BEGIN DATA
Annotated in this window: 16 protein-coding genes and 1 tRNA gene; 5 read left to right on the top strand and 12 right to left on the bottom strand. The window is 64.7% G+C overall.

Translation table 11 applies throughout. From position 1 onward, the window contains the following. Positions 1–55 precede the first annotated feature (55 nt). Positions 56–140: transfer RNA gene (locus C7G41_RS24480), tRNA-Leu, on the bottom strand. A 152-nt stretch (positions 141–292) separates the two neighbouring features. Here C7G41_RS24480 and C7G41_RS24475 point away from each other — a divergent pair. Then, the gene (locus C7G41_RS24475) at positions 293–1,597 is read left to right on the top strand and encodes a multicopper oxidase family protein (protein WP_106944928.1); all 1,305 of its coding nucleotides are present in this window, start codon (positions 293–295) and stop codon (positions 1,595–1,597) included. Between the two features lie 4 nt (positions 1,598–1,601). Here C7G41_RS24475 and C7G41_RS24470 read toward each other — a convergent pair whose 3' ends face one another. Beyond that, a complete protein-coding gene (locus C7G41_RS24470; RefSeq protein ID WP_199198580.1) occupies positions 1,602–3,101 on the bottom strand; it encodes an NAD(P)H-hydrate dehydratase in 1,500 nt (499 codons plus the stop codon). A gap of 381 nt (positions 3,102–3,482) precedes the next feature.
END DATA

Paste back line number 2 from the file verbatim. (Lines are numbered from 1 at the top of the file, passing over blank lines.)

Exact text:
Translation table 11 applies throughout. From position 1 onward, the window contains the following. Positions 1–55 precede the first annotated feature (55 nt). Positions 56–140: transfer RNA gene (locus C7G41_RS24480), tRNA-Leu, on the bottom strand. A 152-nt stretch (positions 141–292) separates the two neighbouring features. Here C7G41_RS24480 and C7G41_RS24475 point away from each other — a divergent pair. Then, the gene (locus C7G41_RS24475) at positions 293–1,597 is read left to right on the top strand and encodes a multicopper oxidase family protein (protein WP_106944928.1); all 1,305 of its coding nucleotides are present in this window, start codon (positions 293–295) and stop codon (positions 1,595–1,597) included. Between the two features lie 4 nt (positions 1,598–1,601). Here C7G41_RS24475 and C7G41_RS24470 read toward each other — a convergent pair whose 3' ends face one another. Beyond that, a complete protein-coding gene (locus C7G41_RS24470; RefSeq protein ID WP_199198580.1) occupies positions 1,602–3,101 on the bottom strand; it encodes an NAD(P)H-hydrate dehydratase in 1,500 nt (499 codons plus the stop codon). A gap of 381 nt (positions 3,102–3,482) precedes the next feature.